You can add distress ink to the primrose petals, too, before you curl them, I would recommend a darker pink or darker shade of whatever color paper you are using.
Build The Primrose Petals
Take one of the larger of the primrose petals and place it down. Slightly flatten this piece.
Take the second piece and add some hot glue on the back. You’ll place it on top of the first piece – be sure to alternate between petal points. Repeat that process with the last large petal piece. The two smaller petals are remaining – add them to the petal the same way to complete the base of the flower.
Creating The Primrose Center
Grab the two center pieces that have distressed ink and the two smaller yellow petal layers. Add a tiny dab of hot glue in the center of one of the smaller yellow center pieces. Take the piece with the hot glue and place it on top of the other small yellow center piece (aim to alternate the petal points as you did before).
Use your fingers to slightly bend the petal points up. Dab a bit of hot glue on the bottom of one of the bigger yellow/white center pieces with distressed ink. Place that piece on top of the other. After, glue the smaller center piece in the middle of the larger piece. Complete your primrose flower by gluing it in the center.
Assembling Your DIY Paper Flower Spring Wreath
Start with placing the dark green leaves at random using hot glue. I typically start with the bigger leaves and then fill the spaces with the smaller leaves. Nature is random, so there’s no right or wrong way to do this.
Next, repeat the process with the lighter green leaves. This step will be a little more strategic – try to slightly tuck them into the darker green leaves. If you can see the wreath’s base at any point, be sure to add a leaf in that spot to provide full coverage.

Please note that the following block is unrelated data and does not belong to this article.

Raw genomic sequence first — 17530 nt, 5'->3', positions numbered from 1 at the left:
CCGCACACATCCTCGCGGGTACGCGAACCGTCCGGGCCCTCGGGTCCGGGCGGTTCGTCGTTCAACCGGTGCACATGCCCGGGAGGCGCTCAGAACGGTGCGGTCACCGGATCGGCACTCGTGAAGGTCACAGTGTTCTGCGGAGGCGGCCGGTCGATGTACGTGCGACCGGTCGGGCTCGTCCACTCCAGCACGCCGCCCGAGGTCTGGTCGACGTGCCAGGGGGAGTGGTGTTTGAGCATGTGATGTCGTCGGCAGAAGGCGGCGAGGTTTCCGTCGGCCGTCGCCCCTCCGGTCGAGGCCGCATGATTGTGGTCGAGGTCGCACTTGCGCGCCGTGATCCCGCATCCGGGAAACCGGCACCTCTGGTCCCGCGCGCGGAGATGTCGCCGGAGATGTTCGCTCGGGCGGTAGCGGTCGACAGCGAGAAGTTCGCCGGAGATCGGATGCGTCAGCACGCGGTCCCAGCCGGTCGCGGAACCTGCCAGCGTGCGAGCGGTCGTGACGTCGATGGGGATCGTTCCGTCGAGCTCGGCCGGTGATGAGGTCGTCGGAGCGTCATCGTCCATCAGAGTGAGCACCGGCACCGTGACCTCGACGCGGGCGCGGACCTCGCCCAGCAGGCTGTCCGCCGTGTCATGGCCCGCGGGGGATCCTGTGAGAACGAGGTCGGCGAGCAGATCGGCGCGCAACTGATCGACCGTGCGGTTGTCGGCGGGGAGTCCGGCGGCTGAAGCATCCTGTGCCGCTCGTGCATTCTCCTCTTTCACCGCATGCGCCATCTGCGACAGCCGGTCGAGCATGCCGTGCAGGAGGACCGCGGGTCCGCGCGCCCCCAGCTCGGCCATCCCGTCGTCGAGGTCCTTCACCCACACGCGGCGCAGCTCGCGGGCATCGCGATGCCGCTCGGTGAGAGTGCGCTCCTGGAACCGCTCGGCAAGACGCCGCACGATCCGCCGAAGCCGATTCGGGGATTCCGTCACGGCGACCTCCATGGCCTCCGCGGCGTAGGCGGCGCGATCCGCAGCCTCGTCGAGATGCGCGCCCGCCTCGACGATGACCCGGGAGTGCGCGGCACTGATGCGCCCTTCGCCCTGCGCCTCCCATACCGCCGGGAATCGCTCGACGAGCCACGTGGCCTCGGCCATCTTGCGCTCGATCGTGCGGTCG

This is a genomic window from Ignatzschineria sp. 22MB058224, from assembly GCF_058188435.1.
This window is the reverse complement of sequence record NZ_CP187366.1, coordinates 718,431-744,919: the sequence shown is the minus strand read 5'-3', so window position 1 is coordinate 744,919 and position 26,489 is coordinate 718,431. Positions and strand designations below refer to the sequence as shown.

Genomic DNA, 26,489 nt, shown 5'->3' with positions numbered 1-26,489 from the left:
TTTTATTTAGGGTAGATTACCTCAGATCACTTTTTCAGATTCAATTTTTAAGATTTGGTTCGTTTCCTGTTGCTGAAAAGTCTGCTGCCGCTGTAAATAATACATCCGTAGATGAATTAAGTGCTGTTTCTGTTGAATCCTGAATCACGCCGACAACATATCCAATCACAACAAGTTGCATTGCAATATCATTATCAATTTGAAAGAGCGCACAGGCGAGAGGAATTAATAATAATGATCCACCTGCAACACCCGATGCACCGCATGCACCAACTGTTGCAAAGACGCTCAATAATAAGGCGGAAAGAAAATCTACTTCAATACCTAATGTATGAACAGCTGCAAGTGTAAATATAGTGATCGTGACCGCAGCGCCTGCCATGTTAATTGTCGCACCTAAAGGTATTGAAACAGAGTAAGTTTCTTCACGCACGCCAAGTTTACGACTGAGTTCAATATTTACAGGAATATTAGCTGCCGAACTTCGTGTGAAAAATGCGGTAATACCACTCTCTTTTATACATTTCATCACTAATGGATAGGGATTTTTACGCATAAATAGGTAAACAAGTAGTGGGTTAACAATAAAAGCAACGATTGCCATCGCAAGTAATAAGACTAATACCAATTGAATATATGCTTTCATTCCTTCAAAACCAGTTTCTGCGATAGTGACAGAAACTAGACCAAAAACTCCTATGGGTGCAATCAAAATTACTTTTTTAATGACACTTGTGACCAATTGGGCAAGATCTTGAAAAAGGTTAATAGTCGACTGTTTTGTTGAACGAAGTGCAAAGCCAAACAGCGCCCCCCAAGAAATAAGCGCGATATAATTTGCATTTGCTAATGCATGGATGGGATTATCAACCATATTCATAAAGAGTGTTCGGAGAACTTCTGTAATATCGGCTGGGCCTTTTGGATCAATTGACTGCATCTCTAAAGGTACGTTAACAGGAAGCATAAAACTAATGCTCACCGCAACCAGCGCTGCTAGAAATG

Once you’ve finished adding the leaves to your wreath, it’s time to begin adding the flowers. The styling of the primrose is up to you – you might opt to disperse them evenly or create a cluster of primrose flowers to one side for your spring wreath.
Give the leaves that will hold each primrose a little press (to flatten the area), add hot glue to the back of each primrose, and attach each primrose to the wreath. Hold each primrose in place for 10-15 seconds. Complete this step with every flower.
Congratulations! You’ve completed a primrose spring wreath made from cardstock paper!
What questions do you have about making a spring wreath with paper flowers? Where will you hang your wreath? Tell me below in the comments!
About Abbi Kirsten
Welcome to my colorful corner of the internet, where we play with vibrant crafts and unlock your creative magic! Hang out with me and get lost in a fun array of projects, tutorials, and products, from stunning papercraft ideas to flower templates, Cricut help for beginners, and endless crafter’s hacks.